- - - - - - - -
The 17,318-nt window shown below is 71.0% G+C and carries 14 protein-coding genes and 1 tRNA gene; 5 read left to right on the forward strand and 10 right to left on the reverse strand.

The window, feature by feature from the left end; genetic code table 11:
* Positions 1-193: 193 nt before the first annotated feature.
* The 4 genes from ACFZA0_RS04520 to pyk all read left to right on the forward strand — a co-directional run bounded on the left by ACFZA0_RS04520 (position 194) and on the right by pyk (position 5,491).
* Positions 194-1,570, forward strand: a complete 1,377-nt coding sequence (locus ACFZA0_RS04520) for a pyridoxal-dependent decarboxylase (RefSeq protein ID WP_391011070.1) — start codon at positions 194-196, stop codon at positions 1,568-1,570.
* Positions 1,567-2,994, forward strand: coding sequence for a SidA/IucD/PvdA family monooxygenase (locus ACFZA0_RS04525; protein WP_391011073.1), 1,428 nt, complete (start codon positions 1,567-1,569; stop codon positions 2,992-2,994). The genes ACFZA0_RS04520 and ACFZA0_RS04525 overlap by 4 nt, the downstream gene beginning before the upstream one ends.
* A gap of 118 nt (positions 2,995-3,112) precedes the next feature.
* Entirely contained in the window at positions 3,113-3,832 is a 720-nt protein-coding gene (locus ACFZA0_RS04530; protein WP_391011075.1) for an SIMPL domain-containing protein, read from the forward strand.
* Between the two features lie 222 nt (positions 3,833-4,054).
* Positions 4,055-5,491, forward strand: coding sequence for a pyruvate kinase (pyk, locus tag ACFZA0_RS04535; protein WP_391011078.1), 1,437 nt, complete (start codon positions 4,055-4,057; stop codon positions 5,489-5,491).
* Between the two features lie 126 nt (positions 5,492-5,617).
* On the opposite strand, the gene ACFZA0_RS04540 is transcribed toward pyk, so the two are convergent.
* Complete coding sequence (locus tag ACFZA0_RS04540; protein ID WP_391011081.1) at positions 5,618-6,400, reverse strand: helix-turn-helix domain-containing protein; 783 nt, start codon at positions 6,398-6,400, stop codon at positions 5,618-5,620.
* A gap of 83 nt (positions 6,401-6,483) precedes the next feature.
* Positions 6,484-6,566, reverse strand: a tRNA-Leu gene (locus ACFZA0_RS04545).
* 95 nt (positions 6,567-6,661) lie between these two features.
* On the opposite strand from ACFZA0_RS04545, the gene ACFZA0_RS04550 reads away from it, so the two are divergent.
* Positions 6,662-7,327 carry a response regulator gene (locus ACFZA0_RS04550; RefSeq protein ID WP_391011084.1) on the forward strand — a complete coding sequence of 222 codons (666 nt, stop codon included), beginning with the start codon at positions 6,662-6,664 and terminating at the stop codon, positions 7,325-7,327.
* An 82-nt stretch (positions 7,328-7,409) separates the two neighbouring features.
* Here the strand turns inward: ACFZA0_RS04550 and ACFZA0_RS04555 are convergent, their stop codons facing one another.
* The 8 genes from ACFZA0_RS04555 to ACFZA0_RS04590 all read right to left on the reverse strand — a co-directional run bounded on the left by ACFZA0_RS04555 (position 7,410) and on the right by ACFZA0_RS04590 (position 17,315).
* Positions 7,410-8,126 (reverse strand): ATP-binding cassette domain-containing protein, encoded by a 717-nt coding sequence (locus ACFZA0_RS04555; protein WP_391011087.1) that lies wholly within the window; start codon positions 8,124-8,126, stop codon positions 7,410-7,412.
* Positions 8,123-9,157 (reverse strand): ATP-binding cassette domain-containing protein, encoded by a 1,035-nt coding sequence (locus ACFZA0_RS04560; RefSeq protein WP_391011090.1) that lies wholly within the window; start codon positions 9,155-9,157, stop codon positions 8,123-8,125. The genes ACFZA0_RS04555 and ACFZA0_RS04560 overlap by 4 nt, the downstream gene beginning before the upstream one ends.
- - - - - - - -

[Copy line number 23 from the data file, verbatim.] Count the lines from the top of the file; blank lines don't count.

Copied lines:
* Positions 8,123-9,157 (reverse strand): ATP-binding cassette domain-containing protein, encoded by a 1,035-nt coding sequence (locus ACFZA0_RS04560; RefSeq protein WP_391011090.1) that lies wholly within the window; start codon positions 9,155-9,157, stop codon positions 8,123-8,125. The genes ACFZA0_RS04555 and ACFZA0_RS04560 overlap by 4 nt, the downstream gene beginning before the upstream one ends.